Dingshan Shell Temple | Unique Sea Shell Temple in Taiwan | Zanne Xanne’s Travel Guide

When I was a kid, I enjoyed strolling around the beach and collecting the seashells along the shoreline to create my own seashell art crafts. I have seen many creative ideas that made up from sea shells such as keychains, photo frame, jewellery boxes and etc… However, it was my first time to visit a small temple in Taiwan, which is completely made from the sea shells and corals!

It was really impressed when my Taiwanese friend brought me here and the temple was adorned with countless sea shells and corals that took approximately 2 years to build up such a spiritual and healing place. Due to the creative and unique interior, Dingshan Shell Temple | 頂山貝殼廟 has attracted a significant number of believers and visitors to visit the temple.

Located in the hills close to Sanzhi of northern Taiwan, Dingshan Shell Temple | 頂山貝殼廟 has a small tunnel with a lot of Buddhist gods on the wall which decorated with plenty of sea shells and corals that has added extra mystery to the religious site and make you wonder you are in a palace under the sea!

Dingshan Shell Temple | 頂山貝殼廟 has a spacious car park and it looks inconspicuous and old from the outside appearance. I wasn’t even sure that we were at the right place at first when we judge the temple based on the appearance only. However, we spot two dragon-headed marine turtles guarding the entrance of Dingshan Shell Temple | 頂山貝殼廟 upon arrival and the entrance was free of charge. Don’t worry that you will be hassled for donation.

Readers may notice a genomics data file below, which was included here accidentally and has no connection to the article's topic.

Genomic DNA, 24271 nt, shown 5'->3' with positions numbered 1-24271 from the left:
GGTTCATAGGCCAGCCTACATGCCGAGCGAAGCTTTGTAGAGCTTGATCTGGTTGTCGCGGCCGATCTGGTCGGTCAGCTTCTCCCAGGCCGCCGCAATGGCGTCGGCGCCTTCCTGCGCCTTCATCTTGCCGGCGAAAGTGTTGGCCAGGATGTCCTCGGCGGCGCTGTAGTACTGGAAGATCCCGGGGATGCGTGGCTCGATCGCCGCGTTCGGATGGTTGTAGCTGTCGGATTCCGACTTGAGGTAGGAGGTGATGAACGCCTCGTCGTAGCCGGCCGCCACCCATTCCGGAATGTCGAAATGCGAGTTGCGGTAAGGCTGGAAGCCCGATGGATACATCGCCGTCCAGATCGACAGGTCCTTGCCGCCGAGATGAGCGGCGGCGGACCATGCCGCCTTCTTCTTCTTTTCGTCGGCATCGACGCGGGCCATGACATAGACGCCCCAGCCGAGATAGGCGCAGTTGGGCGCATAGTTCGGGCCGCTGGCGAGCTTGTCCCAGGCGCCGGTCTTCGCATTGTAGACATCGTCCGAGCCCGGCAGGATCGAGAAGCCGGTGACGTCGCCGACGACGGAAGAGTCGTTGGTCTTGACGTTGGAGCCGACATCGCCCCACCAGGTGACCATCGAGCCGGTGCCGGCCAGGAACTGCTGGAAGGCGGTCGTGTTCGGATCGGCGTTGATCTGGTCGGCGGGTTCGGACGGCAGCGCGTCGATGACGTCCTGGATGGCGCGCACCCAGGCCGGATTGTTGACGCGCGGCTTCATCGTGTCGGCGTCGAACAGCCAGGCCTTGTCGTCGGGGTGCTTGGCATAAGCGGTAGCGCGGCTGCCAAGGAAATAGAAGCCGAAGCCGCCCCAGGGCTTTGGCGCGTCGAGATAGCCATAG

There was a big sycee or also known as Yuanbao 元寶 at the living hall of Dingshan Shell Temple | 頂山貝殼廟 that may bring good fortune to your life when you rub it. Sycee was actually a type of ancient gold or silver currency that has been used under the Qing Dynasty. It wasn’t made by a central bank which in consequence the shape and the amount of sycee itself. However, nowadays sycee has become a symbol of wealth and prosperity that normally found in Chinese culture especially during Lunar New Year.

There is also a 1.5m tall tunnel inside Dingshan Shell Temple | 頂山貝殼廟. Visitors are encouraged to show their respect by burning a stick of incense and bend over the body in order to walk through the whole tunnel.

In addition, visitors supposed to drink a jug of wine first as respect before entering the tunnel as the tradition was actually represented the primary deity Ji Gong (濟公) who love to drink wine.

Dingshan Shell Temple | 頂山貝殼廟 also worship multiple Boddhisatva and the Eighteen Arhats. Eighteen Arhats was actually a Buddhist adept which attended a state where reincarnation is no longer needed and Nirvana lays ahead.

There were plenty of small shops selling various types of temple souvenir and handicrafts that mostly made up from the seashells and corals. Some of them were actually unique and beautiful too! Don’t forget to show your support to them when you have a chance to visit the temple!

Dingshan Shell Temple | 頂山貝殼廟 has a unique and interesting ocean-like appearance that manage to attract plenty of believer and visitors to visit the temple yearly. The front façade of the temple was replaced by the seashells dragon pillars and sea dragon door guardians that made the artistic detail to the next level! I strongly recommend Dingshan Shell Temple | 頂山貝殼廟 as one of the MUST VISIT temples in Taiwan as it’s not an ordinary architecture building that can be found anywhere.


No.69, Erpingding, Sanzhi District, New Taipei City 252, Taiwan


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